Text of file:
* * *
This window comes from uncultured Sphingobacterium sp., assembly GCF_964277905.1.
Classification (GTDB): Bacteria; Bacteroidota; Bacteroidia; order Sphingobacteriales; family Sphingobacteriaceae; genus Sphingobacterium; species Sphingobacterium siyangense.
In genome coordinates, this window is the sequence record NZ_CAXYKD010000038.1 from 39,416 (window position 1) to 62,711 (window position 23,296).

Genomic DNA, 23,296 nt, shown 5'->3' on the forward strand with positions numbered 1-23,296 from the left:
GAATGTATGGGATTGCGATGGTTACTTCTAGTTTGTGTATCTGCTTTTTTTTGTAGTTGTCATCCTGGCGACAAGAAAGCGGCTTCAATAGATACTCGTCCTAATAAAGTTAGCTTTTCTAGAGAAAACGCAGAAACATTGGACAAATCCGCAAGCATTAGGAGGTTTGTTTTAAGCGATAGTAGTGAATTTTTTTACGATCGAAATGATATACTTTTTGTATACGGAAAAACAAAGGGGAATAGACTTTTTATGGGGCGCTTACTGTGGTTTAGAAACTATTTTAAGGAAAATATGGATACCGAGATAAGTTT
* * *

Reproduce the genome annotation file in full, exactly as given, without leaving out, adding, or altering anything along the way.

This window comes from uncultured Sphingobacterium sp., assembly GCF_964277905.1.
Classification (GTDB): Bacteria; Bacteroidota; Bacteroidia; order Sphingobacteriales; family Sphingobacteriaceae; genus Sphingobacterium; species Sphingobacterium siyangense.
In genome coordinates, this window is the sequence record NZ_CAXYKD010000038.1 from 39,416 (window position 1) to 62,711 (window position 23,296).

Genomic DNA, 23,296 nt, shown 5'->3' on the forward strand with positions numbered 1-23,296 from the left:
GAATGTATGGGATTGCGATGGTTACTTCTAGTTTGTGTATCTGCTTTTTTTTGTAGTTGTCATCCTGGCGACAAGAAAGCGGCTTCAATAGATACTCGTCCTAATAAAGTTAGCTTTTCTAGAGAAAACGCAGAAACATTGGACAAATCCGCAAGCATTAGGAGGTTTGTTTTAAGCGATAGTAGTGAATTTTTTTACGATCGAAATGATATACTTTTTGTATACGGAAAAACAAAGGGGAATAGACTTTTTATGGGGCGCTTACTGTGGTTTAGAAACTATTTTAAGGAAAATATGGATACCGAGATAAGTTT